Among Chaucer's many other works are “The Book of The Duchess”, “The House of Fame”, “The Legend of Good Women” , and “Troilus and Criseyde”.

The poem "Truth" is 600 years old and is also sometimes called "Balade de Bon Conseyl" (Ballad of Good Counsel). In this, Chaucer explores what "truth" is ethically. The narrator of the poem states that we should not seek out the rewards of life, because our true home is in heaven and we are only pilgrims while alive. We are sent here to spread the word about God, live a simple life not beyond our means, and be kind to others. This poem is based on the Bible Gospel: John 8:32 which states, "the truth shall set you free". The poem is in Middle English and it is followed by a translation into Modern English


Fle fro the pres, and dwelle with sothefastnesse,
Suffise thin owen thing, thei it be smal;
For hord hath hate, and clymbyng tykelnesse,
Prees hath envye, and wele blent overal.
Savour no more thanne the byhove schal;
Reule weel thiself, that other folk canst reede;
And trouthe schal delyvere, it is no drede.

Tempest the nought al croked to redresse,
In trust of hire that tourneth as a bal.
Myche wele stant in litel besynesse;
Bywar therfore to spurne ayeyns an al;
Stryve not as doth the crokke with the wal.
Daunte thiself, that dauntest otheres dede;
And trouthe shal delyvere, it is no drede.

That the is sent, receyve in buxumnesse;
The wrestlyng for the worlde axeth a fal.
Here is non home, here nys but wyldernesse.
Forth, pylgryme, forth! forth, beste, out of thi stal!
Know thi contré! loke up! thonk God of al!
Hold the heye weye, and lat thi gost the lede;
And trouthe shal delyvere, it is no drede.

Therfore, thou Vache, leve thine olde wrechednesse;
Unto the world leve now to be thral.
Crie hym mercy, that of hys hie godnesse
Made the of nought, and in espec{.i}al
Draw unto hym, and pray in general
For the, and eke for other, hevenelyche mede;
And trouthe schal delyvere, it is no drede.

Truth: Translation to Modern English by Jacob Riyeff

Flee the crowd and dwell securely in trueness.
Let your own suffice, though it not be much,
for greed leads to hate and grasping to coldness;
the crowd leads to envy, and wealth deceives such
as hold too tightly everything they touch.
Rule yourself well, that others clearly see,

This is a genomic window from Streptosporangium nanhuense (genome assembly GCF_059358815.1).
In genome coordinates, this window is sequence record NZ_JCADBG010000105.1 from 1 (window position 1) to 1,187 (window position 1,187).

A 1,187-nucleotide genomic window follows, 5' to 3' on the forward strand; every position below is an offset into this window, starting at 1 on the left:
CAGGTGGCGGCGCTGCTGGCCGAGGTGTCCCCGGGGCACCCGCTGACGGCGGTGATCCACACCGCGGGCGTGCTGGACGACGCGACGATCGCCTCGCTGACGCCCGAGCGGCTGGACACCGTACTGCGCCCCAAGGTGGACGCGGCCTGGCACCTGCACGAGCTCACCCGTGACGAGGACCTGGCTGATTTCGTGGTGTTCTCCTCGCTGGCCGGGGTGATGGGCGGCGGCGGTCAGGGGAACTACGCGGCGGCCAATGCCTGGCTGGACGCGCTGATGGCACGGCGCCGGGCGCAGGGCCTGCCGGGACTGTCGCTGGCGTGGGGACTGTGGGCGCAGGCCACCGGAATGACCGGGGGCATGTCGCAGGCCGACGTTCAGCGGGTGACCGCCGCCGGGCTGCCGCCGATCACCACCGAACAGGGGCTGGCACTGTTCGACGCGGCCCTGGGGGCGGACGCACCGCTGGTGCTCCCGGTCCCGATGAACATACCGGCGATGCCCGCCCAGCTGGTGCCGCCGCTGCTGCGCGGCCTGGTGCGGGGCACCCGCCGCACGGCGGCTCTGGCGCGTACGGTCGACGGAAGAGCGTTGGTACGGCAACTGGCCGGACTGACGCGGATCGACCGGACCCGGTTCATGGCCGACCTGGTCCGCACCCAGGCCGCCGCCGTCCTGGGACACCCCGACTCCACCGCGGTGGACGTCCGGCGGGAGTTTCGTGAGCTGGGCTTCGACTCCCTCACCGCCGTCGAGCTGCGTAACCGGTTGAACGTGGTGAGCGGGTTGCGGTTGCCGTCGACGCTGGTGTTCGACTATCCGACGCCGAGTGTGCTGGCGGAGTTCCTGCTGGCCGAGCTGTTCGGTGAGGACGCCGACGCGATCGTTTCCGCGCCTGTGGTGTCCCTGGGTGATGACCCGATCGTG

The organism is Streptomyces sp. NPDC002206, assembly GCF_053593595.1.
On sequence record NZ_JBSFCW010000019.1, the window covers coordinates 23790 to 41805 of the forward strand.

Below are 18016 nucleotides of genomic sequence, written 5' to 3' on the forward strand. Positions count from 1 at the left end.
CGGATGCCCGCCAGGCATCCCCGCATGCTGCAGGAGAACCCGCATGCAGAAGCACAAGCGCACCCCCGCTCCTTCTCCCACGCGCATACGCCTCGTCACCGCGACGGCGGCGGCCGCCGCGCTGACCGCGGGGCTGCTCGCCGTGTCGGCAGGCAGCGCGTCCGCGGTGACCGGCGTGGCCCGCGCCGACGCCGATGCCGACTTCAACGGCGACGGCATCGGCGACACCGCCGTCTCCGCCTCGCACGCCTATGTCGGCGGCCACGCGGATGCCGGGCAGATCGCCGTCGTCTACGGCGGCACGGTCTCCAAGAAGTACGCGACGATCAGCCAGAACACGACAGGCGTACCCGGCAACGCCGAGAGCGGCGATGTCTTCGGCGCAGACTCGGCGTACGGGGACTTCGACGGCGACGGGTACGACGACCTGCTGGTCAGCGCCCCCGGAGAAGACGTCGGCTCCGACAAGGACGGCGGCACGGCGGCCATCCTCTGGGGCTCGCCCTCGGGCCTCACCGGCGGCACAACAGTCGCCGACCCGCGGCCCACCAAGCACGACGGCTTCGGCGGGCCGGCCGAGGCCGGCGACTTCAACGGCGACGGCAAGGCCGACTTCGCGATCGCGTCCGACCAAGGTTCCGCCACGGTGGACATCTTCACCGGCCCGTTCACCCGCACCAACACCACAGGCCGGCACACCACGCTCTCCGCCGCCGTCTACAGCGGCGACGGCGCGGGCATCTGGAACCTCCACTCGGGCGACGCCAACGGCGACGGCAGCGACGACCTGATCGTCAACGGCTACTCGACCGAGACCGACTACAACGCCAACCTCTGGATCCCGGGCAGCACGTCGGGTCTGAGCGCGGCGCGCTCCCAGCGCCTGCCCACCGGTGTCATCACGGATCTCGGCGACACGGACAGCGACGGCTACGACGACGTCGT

and have no doubt: the truth shall set you free.

Don’t try to amend all that is amiss,
trusting that Lady who spins like a ball;
true rest lies in spurning busyness.
There’s no sense in kicking the point of an awl
nor in the crock’s struggle against a wall.
Rule yourself, you who rule others’ deeds,
and have no doubt: the truth shall set you free.

Take what is sent to you in obedience;
struggle, for this world surely begs a fall.
We have no home here, only wilderness.
Go forth, pilgrim! Go forth, beast, from your stall!
Know our true home and thank the God of all.
Hold your course and follow your spirit’s lead,
and have no doubt: the truth shall set you free.

John Keats 1795-1821

John Keats was an English Romantic poet. He was one of the main figures of the second generation of Romantic poets, along with Lord Byron and Percy Bysshe Shelley, despite his works having been in publication for only four years before his death from tuberculosis at the age of 25. He trained as an apothecary at Guys Hospital in London but never practiced as his short life was taken up entirely by his poetry.

"Ode on a Grecian Urn” is a complex, mysterious poem. The speaker looks at a Grecian urn, which is decorated with images of rustic life in ancient Greece. He is fascinated by the images and the fact that they are frozen in time. The speaker's response shifts through different moods, and ultimately the urn provokes questions more than it provides answers. The poem's ending has been and remains the subject of varied interpretation. The urn seems to tell the speaker that ‘Beauty is truth and truth beauty’ and they are one and the same. Keats wrote this poem in a great burst of creativity that also produced his other famous odes such as “Ode to a Nightingale.” Although it was not well received at the time it has become one of his most celebrated.

Ode on a Grecian Urn

Thou still unravish’d bride of quietness, 
    Thou foster-child of Silence and slow Time,
Sylvan historian, who canst thus express 
    A flowery tale more sweetly than our rhyme:
What leaf-fring’d legend haunts about thy shape